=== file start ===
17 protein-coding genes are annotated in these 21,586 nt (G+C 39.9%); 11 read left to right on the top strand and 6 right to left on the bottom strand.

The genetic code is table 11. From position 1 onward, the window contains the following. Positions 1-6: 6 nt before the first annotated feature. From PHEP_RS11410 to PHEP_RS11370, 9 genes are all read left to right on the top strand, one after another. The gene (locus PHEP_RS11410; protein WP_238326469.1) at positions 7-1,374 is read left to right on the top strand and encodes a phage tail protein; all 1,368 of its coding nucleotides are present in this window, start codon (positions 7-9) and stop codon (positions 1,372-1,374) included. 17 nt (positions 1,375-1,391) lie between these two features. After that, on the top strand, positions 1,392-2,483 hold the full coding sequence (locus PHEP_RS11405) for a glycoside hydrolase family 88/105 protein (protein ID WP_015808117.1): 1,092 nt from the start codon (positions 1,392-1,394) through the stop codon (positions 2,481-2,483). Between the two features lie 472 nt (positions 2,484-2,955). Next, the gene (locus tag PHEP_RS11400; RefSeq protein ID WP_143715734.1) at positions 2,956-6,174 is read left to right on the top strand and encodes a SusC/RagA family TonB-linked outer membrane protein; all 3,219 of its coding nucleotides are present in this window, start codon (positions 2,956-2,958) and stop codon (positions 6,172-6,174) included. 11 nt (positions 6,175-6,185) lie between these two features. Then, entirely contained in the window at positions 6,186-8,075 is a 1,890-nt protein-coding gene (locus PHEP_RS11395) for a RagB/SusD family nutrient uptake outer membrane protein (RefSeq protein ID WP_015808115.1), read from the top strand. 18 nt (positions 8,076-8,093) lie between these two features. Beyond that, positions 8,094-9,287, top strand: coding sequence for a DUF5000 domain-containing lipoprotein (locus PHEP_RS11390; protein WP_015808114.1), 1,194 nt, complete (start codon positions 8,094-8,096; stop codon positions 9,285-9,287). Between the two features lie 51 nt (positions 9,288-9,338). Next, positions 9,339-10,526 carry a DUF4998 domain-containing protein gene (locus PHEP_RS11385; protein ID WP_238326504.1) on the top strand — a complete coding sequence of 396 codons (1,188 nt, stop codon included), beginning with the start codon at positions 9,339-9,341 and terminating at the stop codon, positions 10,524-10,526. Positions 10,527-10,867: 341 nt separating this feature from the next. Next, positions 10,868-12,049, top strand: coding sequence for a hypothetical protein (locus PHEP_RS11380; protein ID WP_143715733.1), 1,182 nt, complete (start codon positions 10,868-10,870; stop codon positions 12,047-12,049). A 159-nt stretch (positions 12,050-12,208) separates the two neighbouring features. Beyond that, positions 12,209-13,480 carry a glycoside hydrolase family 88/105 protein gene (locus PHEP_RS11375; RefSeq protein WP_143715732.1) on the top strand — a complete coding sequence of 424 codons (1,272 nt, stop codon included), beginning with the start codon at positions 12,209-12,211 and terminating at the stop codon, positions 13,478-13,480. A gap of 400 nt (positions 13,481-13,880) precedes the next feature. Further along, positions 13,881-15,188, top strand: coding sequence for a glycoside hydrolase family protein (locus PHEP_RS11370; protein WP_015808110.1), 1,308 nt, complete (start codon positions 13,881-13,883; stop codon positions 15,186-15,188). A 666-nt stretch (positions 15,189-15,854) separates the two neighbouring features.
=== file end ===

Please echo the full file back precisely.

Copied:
17 protein-coding genes are annotated in these 21,586 nt (G+C 39.9%); 11 read left to right on the top strand and 6 right to left on the bottom strand.

The genetic code is table 11. From position 1 onward, the window contains the following. Positions 1-6: 6 nt before the first annotated feature. From PHEP_RS11410 to PHEP_RS11370, 9 genes are all read left to right on the top strand, one after another. The gene (locus PHEP_RS11410; protein WP_238326469.1) at positions 7-1,374 is read left to right on the top strand and encodes a phage tail protein; all 1,368 of its coding nucleotides are present in this window, start codon (positions 7-9) and stop codon (positions 1,372-1,374) included. 17 nt (positions 1,375-1,391) lie between these two features. After that, on the top strand, positions 1,392-2,483 hold the full coding sequence (locus PHEP_RS11405) for a glycoside hydrolase family 88/105 protein (protein ID WP_015808117.1): 1,092 nt from the start codon (positions 1,392-1,394) through the stop codon (positions 2,481-2,483). Between the two features lie 472 nt (positions 2,484-2,955). Next, the gene (locus tag PHEP_RS11400; RefSeq protein ID WP_143715734.1) at positions 2,956-6,174 is read left to right on the top strand and encodes a SusC/RagA family TonB-linked outer membrane protein; all 3,219 of its coding nucleotides are present in this window, start codon (positions 2,956-2,958) and stop codon (positions 6,172-6,174) included. 11 nt (positions 6,175-6,185) lie between these two features. Then, entirely contained in the window at positions 6,186-8,075 is a 1,890-nt protein-coding gene (locus PHEP_RS11395) for a RagB/SusD family nutrient uptake outer membrane protein (RefSeq protein ID WP_015808115.1), read from the top strand. 18 nt (positions 8,076-8,093) lie between these two features. Beyond that, positions 8,094-9,287, top strand: coding sequence for a DUF5000 domain-containing lipoprotein (locus PHEP_RS11390; protein WP_015808114.1), 1,194 nt, complete (start codon positions 8,094-8,096; stop codon positions 9,285-9,287). Between the two features lie 51 nt (positions 9,288-9,338). Next, positions 9,339-10,526 carry a DUF4998 domain-containing protein gene (locus PHEP_RS11385; protein ID WP_238326504.1) on the top strand — a complete coding sequence of 396 codons (1,188 nt, stop codon included), beginning with the start codon at positions 9,339-9,341 and terminating at the stop codon, positions 10,524-10,526. Positions 10,527-10,867: 341 nt separating this feature from the next. Next, positions 10,868-12,049, top strand: coding sequence for a hypothetical protein (locus PHEP_RS11380; protein ID WP_143715733.1), 1,182 nt, complete (start codon positions 10,868-10,870; stop codon positions 12,047-12,049). A 159-nt stretch (positions 12,050-12,208) separates the two neighbouring features. Beyond that, positions 12,209-13,480 carry a glycoside hydrolase family 88/105 protein gene (locus PHEP_RS11375; RefSeq protein WP_143715732.1) on the top strand — a complete coding sequence of 424 codons (1,272 nt, stop codon included), beginning with the start codon at positions 12,209-12,211 and terminating at the stop codon, positions 13,478-13,480. A gap of 400 nt (positions 13,481-13,880) precedes the next feature. Further along, positions 13,881-15,188, top strand: coding sequence for a glycoside hydrolase family protein (locus PHEP_RS11370; protein WP_015808110.1), 1,308 nt, complete (start codon positions 13,881-13,883; stop codon positions 15,186-15,188). A 666-nt stretch (positions 15,189-15,854) separates the two neighbouring features.